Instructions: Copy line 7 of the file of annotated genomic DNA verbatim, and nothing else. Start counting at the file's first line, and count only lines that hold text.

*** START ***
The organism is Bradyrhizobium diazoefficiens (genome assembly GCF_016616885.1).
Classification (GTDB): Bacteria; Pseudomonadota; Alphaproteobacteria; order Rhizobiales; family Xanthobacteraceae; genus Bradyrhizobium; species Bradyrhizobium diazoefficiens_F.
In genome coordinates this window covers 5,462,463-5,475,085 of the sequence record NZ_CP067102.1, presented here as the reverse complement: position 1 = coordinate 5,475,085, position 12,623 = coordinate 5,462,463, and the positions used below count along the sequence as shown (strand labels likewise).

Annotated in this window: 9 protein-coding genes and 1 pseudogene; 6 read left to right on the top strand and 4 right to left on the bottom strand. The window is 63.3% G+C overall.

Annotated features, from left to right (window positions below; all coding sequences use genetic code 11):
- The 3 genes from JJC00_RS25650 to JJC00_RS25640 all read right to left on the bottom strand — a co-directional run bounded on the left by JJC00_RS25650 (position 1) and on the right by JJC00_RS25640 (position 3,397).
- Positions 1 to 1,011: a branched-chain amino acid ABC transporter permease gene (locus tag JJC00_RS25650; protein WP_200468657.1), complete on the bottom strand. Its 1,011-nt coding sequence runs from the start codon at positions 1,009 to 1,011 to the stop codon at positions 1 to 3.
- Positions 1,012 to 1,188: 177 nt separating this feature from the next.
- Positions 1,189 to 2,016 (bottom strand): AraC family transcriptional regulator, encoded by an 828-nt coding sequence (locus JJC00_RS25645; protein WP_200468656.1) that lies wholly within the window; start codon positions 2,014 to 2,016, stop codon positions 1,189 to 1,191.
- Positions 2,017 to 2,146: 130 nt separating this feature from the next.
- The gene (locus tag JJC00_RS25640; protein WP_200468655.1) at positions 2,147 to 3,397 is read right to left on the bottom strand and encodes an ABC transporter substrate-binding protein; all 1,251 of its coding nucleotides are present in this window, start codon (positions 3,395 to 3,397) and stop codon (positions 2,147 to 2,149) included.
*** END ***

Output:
- Positions 1 to 1,011: a branched-chain amino acid ABC transporter permease gene (locus tag JJC00_RS25650; protein WP_200468657.1), complete on the bottom strand. Its 1,011-nt coding sequence runs from the start codon at positions 1,009 to 1,011 to the stop codon at positions 1 to 3.